Sullingstead is a grade II listed property, in Surrey. It was designed in 1896-7 by Sir Edwin Lutyens. Gertrude Jekyll worked alongside Lutyens on this property and designed the landscape and formal gardens which surround it. The property which takes its style from the local Surrey vernacular and the arts and crafts style is characteristic of Lutyens early work. The property was extended by Lutyens in 1903, and a neo-georgian ballroom was added.
Sullingstead is one of the earliest works of Lutyens. Some feel that Sullingstead was the first of Lutyens houses where intention and result coincided. It is a half-timbered design, with three haunched gables which poke forward. The main block is tile hung from top to ground floor. Lutyens characteristic chimneys can be seen in the design of Sullingstead.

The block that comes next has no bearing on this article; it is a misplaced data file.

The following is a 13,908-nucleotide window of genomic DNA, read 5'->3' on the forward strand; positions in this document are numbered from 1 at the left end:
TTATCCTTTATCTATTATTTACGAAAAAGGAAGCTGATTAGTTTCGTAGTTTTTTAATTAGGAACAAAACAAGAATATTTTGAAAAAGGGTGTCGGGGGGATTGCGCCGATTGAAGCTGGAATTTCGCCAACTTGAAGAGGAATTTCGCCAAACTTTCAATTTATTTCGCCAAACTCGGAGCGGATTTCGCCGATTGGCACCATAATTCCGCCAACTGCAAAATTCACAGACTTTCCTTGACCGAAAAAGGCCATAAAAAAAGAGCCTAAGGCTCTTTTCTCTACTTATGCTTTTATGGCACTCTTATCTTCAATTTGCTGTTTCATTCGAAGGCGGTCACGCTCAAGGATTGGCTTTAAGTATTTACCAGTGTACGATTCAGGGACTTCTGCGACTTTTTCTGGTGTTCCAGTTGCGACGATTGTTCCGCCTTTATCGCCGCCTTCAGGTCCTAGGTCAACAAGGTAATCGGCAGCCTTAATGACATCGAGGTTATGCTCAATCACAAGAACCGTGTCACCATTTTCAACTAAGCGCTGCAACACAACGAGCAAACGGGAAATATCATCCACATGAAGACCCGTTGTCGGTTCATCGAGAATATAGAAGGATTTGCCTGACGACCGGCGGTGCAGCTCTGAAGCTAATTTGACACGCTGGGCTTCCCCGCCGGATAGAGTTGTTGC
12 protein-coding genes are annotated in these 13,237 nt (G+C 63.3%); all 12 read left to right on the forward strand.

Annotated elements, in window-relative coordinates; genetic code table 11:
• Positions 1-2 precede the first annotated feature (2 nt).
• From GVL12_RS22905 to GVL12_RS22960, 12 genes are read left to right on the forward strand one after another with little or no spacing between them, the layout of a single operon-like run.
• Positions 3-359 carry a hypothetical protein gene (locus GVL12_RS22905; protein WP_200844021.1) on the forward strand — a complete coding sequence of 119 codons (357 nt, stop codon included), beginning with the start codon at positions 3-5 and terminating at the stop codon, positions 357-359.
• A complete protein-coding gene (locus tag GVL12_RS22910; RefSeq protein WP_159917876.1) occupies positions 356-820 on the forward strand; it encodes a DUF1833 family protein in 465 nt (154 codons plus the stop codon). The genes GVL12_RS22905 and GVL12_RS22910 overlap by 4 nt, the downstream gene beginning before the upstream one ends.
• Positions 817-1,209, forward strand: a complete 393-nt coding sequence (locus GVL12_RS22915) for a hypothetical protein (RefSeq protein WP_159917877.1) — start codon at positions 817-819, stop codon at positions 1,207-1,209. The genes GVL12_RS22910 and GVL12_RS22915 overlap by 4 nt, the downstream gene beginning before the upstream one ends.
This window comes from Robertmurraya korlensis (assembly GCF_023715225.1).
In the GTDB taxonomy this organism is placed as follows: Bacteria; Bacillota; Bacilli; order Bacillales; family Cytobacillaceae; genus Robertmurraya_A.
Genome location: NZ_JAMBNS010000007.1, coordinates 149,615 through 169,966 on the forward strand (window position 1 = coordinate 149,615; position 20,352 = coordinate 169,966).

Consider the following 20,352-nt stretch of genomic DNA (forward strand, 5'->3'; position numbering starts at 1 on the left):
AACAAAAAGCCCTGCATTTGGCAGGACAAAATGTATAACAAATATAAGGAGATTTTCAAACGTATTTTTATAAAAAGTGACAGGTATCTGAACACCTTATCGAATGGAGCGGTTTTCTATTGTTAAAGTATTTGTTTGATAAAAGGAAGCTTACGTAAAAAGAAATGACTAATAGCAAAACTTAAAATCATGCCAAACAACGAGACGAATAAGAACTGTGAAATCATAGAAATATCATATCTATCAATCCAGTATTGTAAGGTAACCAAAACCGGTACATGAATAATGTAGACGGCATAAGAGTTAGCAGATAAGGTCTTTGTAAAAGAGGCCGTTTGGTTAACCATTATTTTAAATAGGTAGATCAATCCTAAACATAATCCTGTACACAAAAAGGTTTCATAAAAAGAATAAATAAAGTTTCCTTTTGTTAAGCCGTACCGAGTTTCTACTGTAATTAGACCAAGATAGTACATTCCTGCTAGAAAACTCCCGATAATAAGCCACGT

Sullingstead, suffered the collateral damage that inevitably results from many changes of ownership, with consequent alterations diluting the changes made by Sir Edwin himself. The loss, for example, of major chimneys, staircases, fireplaces, main entrance porch and important garden walls. John Corrie (previous owner) along with his Architect attempted to return the house to its former character, re-constructing missing chimneys, fireplaces and so on. The Architect for this remodelling was Michael Edwards, who compared the photos of the current property with those published in 1913 by Country Life.
Liberty Rose Architects were initially commissioned to carry out a historical study and feasibility study for the owner of Sullingstead reviewing what potential projects the client could undertake at the property and for them to understand the unique history of the property.Further to this feasibility Liberty Rose Architects have been commissioned to work on a number of projects at Sullingstead, including the repair and alterations to the barns and the internal refurbishment of the Lodge.